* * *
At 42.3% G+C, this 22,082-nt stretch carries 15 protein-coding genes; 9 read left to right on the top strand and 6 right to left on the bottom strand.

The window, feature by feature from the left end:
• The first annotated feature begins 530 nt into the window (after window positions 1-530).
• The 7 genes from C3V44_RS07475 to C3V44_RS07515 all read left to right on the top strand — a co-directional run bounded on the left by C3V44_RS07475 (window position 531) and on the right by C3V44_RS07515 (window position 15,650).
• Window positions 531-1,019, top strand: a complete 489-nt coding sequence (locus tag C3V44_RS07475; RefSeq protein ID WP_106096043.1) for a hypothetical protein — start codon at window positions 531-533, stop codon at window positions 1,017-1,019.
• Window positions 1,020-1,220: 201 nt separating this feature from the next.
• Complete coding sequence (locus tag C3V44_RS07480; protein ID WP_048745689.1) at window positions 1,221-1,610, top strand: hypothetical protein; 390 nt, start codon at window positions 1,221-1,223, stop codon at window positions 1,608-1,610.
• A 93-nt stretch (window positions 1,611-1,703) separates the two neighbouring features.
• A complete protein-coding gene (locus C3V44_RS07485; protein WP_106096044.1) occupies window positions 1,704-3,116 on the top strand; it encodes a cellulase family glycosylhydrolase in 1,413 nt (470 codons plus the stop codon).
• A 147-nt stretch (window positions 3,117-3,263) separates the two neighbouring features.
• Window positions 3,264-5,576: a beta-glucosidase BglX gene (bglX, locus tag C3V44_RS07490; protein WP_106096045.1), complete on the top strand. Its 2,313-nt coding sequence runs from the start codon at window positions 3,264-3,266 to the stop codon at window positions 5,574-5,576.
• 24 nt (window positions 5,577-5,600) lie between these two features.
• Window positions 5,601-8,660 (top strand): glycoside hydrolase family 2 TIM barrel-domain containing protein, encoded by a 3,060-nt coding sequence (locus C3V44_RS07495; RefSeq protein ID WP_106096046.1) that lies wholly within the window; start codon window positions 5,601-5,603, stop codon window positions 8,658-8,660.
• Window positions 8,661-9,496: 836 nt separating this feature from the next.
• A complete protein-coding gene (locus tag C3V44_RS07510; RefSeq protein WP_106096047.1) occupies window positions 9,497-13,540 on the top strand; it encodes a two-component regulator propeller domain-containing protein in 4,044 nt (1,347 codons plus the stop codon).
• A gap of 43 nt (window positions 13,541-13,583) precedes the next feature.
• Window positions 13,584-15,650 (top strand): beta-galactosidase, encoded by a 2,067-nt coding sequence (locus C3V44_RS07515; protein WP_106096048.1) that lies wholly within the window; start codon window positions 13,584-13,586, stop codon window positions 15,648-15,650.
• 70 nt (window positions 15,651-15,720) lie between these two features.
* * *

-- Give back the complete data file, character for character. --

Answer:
At 42.3% G+C, this 22,082-nt stretch carries 15 protein-coding genes; 9 read left to right on the top strand and 6 right to left on the bottom strand.

The window, feature by feature from the left end:
• The first annotated feature begins 530 nt into the window (after window positions 1-530).
• The 7 genes from C3V44_RS07475 to C3V44_RS07515 all read left to right on the top strand — a co-directional run bounded on the left by C3V44_RS07475 (window position 531) and on the right by C3V44_RS07515 (window position 15,650).
• Window positions 531-1,019, top strand: a complete 489-nt coding sequence (locus tag C3V44_RS07475; RefSeq protein ID WP_106096043.1) for a hypothetical protein — start codon at window positions 531-533, stop codon at window positions 1,017-1,019.
• Window positions 1,020-1,220: 201 nt separating this feature from the next.
• Complete coding sequence (locus tag C3V44_RS07480; protein ID WP_048745689.1) at window positions 1,221-1,610, top strand: hypothetical protein; 390 nt, start codon at window positions 1,221-1,223, stop codon at window positions 1,608-1,610.
• A 93-nt stretch (window positions 1,611-1,703) separates the two neighbouring features.
• A complete protein-coding gene (locus C3V44_RS07485; protein WP_106096044.1) occupies window positions 1,704-3,116 on the top strand; it encodes a cellulase family glycosylhydrolase in 1,413 nt (470 codons plus the stop codon).
• A 147-nt stretch (window positions 3,117-3,263) separates the two neighbouring features.
• Window positions 3,264-5,576: a beta-glucosidase BglX gene (bglX, locus tag C3V44_RS07490; protein WP_106096045.1), complete on the top strand. Its 2,313-nt coding sequence runs from the start codon at window positions 3,264-3,266 to the stop codon at window positions 5,574-5,576.
• 24 nt (window positions 5,577-5,600) lie between these two features.
• Window positions 5,601-8,660 (top strand): glycoside hydrolase family 2 TIM barrel-domain containing protein, encoded by a 3,060-nt coding sequence (locus C3V44_RS07495; RefSeq protein ID WP_106096046.1) that lies wholly within the window; start codon window positions 5,601-5,603, stop codon window positions 8,658-8,660.
• Window positions 8,661-9,496: 836 nt separating this feature from the next.
• A complete protein-coding gene (locus tag C3V44_RS07510; RefSeq protein WP_106096047.1) occupies window positions 9,497-13,540 on the top strand; it encodes a two-component regulator propeller domain-containing protein in 4,044 nt (1,347 codons plus the stop codon).
• A gap of 43 nt (window positions 13,541-13,583) precedes the next feature.
• Window positions 13,584-15,650 (top strand): beta-galactosidase, encoded by a 2,067-nt coding sequence (locus C3V44_RS07515; protein WP_106096048.1) that lies wholly within the window; start codon window positions 13,584-13,586, stop codon window positions 15,648-15,650.
• 70 nt (window positions 15,651-15,720) lie between these two features.